Mentions: To detect specific interactions of a biological sample FD-based AFM contours the sample topography while recording for every topographic pixel at least one FD curve (Supplementary Fig. 1). On functionalizing the AFM tip with one ligand it has been shown that FD-based AFM can detect the binding events of the ligand and localize these specific interactions to the topography of the protein12. In our approach we wanted to contour the topography of human PAR1 proteoliposomes and to simultaneously detect the interaction of the sample with two different ligands (Fig. 1a). Thus, to simultaneously detect the binding of PAR1 to extracellular and intracellular ligands by FD-based AFM, we developed a procedure to bifunctionalize the AFM tip with two different ligands (Fig. 1b). One ligand was the native SFLLRN ligand of PAR1. To mimic as closely as possible the native binding of the ligand to PAR1 we left the SFLLRN peptide at the 28-amino acid (aa)-long N-terminal end of thrombin-cleaved PAR1. The other ligand was a tris-NTA group, which in presence of Ni2+ ions can interact with a His10-tag fused to the intracellular C terminus of the receptor (Fig. 1b–c). Whereas the tris-NTA group shows an affinity Kd to bind the His10-tag of ≈10–30 nM, the SFLLRN ligand shows an affinity for binding PAR1 of ≈200–800 nM (refs 24, 25, 26). To separate unspecific from specific interactions both ligands were covalently attached to a previously amino-functionalized AFM tip via a ≈10-nm-long PEG27 spacer2728.

Bottom Line: Here we address this challenge and introduce multifunctional high-resolution atomic force microscopy (AFM) to image human protease-activated receptors (PAR1) in the functionally important lipid membrane and to simultaneously localize and quantify their binding to two different ligands.Therefore, we introduce the surface chemistry to bifunctionalize AFM tips with the native receptor-activating peptide and a tris-N-nitrilotriacetic acid (tris-NTA) group binding to a His10-tag engineered to PAR1.We further introduce ways to discern between the binding of both ligands to different receptor sites while imaging native PAR1s.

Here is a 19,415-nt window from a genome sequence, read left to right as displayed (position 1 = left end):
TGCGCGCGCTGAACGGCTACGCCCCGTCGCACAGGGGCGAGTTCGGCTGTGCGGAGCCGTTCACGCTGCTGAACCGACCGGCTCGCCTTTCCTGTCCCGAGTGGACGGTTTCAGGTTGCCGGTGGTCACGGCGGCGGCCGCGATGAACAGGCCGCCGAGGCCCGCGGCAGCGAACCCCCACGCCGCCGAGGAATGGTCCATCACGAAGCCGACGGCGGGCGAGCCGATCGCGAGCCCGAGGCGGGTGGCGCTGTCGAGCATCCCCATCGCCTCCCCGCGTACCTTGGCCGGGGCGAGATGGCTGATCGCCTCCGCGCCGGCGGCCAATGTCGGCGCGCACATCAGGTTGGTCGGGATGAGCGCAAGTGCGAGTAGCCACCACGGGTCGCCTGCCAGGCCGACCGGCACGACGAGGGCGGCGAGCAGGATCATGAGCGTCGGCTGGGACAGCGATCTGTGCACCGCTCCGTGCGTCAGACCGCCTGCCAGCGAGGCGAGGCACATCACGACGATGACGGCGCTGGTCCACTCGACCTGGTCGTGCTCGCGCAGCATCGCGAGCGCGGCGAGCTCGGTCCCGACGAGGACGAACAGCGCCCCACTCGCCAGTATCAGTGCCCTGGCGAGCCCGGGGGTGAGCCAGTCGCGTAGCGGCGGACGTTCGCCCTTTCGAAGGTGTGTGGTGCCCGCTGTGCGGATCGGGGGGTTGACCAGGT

View Article: PubMed Central - PubMed

Affiliation: Department of Biosystems Science and Engineering, Eidgenössische Technische Hochschule (ETH), Mattenstrasse 26, 4058 Basel, Switzerland.

ABSTRACT
A current challenge in life sciences is to image cell membrane receptors while characterizing their specific interactions with various ligands. Addressing this issue has been hampered by the lack of suitable nanoscopic methods. Here we address this challenge and introduce multifunctional high-resolution atomic force microscopy (AFM) to image human protease-activated receptors (PAR1) in the functionally important lipid membrane and to simultaneously localize and quantify their binding to two different ligands. Therefore, we introduce the surface chemistry to bifunctionalize AFM tips with the native receptor-activating peptide and a tris-N-nitrilotriacetic acid (tris-NTA) group binding to a His10-tag engineered to PAR1. We further introduce ways to discern between the binding of both ligands to different receptor sites while imaging native PAR1s. Surface chemistry and nanoscopic method are applicable to a range of biological systems in vitro and in vivo and to concurrently detect and localize multiple ligand-binding sites at single receptor resolution.

Show MeSH
Related in: MedlinePlus